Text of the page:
The Shand House: Fifth Member of the Family

Buildings can become more than inanimate objects. Over time, they develop character and hold a special place in people’s lives. Family homes create special relationships with those who live and grow in them, even going as far as feeling like a part of the family – this is especially true of Shand House. It is unique in that it was only ever home to the Shands, a lasting testimonial to life in a modern turn of the century home and of the people who lived there.

Building the Nest

When Clifford and Henrie married in 1890, they didn’t waste any time preparing for the future. After Clifford’s father gifted them valuable land in a desirable part of town, they set to building. Clifford based the design of their new home on layouts made available in Shoppell’s Modern Houses, a resource for potential home builders. It was built by master builder Joseph Taylor, who was also responsible for the construction of Christ Church and the Anglican Rectory in Windsor, which remain in use today. After ten months of work and a cost of around $6,000, the home was completed in March of 1891 – just in time for Gwendolyn’s arrival in September.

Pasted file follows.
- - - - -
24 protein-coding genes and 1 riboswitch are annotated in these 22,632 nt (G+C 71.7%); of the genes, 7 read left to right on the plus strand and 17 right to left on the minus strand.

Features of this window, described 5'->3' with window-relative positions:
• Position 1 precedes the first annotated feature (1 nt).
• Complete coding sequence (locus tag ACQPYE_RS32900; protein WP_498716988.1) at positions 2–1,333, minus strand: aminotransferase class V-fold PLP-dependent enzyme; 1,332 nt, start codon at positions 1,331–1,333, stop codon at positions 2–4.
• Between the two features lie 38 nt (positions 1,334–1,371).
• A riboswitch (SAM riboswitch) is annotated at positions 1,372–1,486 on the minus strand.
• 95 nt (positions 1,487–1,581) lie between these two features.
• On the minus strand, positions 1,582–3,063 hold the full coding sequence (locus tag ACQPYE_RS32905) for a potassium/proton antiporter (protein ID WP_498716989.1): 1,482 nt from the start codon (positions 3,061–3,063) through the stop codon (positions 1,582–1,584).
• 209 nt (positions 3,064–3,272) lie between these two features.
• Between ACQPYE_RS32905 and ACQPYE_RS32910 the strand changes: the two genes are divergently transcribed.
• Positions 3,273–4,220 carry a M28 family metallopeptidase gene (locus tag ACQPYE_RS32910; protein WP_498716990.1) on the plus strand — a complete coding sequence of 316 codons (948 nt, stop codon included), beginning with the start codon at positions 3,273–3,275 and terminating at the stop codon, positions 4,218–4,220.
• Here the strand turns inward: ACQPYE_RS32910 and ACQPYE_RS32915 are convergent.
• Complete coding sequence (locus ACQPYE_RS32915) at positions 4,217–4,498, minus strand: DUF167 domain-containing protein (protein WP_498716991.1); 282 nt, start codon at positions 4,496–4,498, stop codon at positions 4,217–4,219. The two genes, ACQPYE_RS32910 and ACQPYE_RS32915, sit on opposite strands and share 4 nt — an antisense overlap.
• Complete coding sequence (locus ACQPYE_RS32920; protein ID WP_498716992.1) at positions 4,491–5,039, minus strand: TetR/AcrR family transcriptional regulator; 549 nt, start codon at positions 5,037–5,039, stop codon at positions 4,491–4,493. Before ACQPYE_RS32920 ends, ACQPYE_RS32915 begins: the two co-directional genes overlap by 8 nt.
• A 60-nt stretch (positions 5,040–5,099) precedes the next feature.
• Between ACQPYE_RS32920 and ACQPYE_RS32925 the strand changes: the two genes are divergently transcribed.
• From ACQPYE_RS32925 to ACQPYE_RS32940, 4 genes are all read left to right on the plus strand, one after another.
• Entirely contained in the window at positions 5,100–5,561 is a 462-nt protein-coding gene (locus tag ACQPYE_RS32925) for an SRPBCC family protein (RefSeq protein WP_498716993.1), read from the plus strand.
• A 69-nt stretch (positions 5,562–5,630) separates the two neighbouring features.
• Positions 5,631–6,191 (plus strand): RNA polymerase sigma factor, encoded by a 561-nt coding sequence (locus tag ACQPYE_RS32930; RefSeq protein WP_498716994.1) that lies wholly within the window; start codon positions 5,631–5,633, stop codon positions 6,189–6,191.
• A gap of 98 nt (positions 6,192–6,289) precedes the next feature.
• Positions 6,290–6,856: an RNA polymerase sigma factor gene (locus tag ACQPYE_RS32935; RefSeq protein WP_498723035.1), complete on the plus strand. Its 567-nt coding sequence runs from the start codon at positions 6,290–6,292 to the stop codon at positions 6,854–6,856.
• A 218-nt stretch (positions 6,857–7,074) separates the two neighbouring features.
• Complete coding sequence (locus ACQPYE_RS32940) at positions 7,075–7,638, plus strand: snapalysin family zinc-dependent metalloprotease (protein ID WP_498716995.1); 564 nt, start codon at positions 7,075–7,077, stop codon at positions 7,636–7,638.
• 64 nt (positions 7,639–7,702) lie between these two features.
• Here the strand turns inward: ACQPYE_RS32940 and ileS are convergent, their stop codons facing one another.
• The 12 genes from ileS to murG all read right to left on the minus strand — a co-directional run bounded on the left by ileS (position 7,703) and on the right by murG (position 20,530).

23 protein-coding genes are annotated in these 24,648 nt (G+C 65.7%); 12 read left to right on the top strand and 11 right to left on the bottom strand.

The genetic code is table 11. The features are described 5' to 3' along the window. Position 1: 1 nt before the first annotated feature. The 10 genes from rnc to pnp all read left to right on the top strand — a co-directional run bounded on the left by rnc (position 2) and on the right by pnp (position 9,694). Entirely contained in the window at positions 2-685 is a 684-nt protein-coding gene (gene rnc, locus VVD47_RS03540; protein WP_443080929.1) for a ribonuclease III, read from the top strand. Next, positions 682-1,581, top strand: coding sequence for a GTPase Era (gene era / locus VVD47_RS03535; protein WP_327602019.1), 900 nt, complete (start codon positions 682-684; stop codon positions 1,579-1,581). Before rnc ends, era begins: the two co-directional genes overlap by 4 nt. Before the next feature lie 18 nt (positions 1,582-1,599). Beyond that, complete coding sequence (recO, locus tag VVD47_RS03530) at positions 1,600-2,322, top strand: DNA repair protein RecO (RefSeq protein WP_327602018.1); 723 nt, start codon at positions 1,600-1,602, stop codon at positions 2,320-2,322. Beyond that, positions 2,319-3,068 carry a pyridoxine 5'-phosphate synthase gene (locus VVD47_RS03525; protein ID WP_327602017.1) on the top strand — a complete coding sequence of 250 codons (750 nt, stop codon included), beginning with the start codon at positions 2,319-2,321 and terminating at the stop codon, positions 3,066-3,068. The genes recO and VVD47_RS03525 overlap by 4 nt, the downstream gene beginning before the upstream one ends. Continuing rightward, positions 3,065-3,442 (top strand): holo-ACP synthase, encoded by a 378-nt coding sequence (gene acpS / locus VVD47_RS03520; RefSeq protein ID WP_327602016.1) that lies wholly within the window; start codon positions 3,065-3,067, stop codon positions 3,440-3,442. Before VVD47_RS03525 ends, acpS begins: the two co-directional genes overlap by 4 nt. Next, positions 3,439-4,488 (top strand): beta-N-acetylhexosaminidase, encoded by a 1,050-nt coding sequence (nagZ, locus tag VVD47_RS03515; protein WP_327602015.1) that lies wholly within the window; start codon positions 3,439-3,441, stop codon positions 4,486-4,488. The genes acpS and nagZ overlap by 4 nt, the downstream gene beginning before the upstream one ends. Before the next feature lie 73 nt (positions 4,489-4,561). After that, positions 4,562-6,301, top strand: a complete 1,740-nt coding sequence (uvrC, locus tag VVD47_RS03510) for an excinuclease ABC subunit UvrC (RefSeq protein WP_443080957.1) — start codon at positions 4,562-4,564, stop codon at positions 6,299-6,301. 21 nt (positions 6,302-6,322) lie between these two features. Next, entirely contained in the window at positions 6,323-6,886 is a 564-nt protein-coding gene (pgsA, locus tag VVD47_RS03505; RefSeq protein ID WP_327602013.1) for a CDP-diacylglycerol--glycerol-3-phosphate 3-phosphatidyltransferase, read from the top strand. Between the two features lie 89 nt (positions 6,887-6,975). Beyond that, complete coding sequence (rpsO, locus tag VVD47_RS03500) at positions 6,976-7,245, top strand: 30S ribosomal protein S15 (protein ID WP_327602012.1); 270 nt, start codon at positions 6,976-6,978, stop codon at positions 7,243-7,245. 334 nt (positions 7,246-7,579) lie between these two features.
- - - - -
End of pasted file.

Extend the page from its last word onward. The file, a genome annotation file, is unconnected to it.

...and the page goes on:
When completed, the Shand House was a picture of modernity. It had a separate bedroom and staircase at the back of the house for a live-in maid. Small buttons included in each room would ring the call box by the kitchen, used to summon the maid. It had a plumbed bathroom, central heating, and electricity was installed in 1892. Those amenities were on immediate display to visitors as they entered the home, where an electric firebox and ornate lamp were found. The interior was richly decorated with mahogany, oak, cherrywood, and stained glass – all hallmarks of a tasteful home of the time. The exterior was adorned with a fancy woodwork likely made at Curry’s Mill and Curry’s Sash and Door Factory. The current, lovely gingerbread trim was created by craftspeople at the Sutherland Steam Mill. Inside, the house was furnished largely by the local Windsor Furniture Factory, which was co-owned by Clifford’s father and uncle, Andrew Shand and Mark Curry.

Errol would arrive two years later, completing the Shand family. They went on to spend almost twenty years growing together in the home. In the early 1910s, Gwendolyn and Errol began their college educations, marking the moment in time when the family began to live largely apart, returning home for special occasions and family gatherings.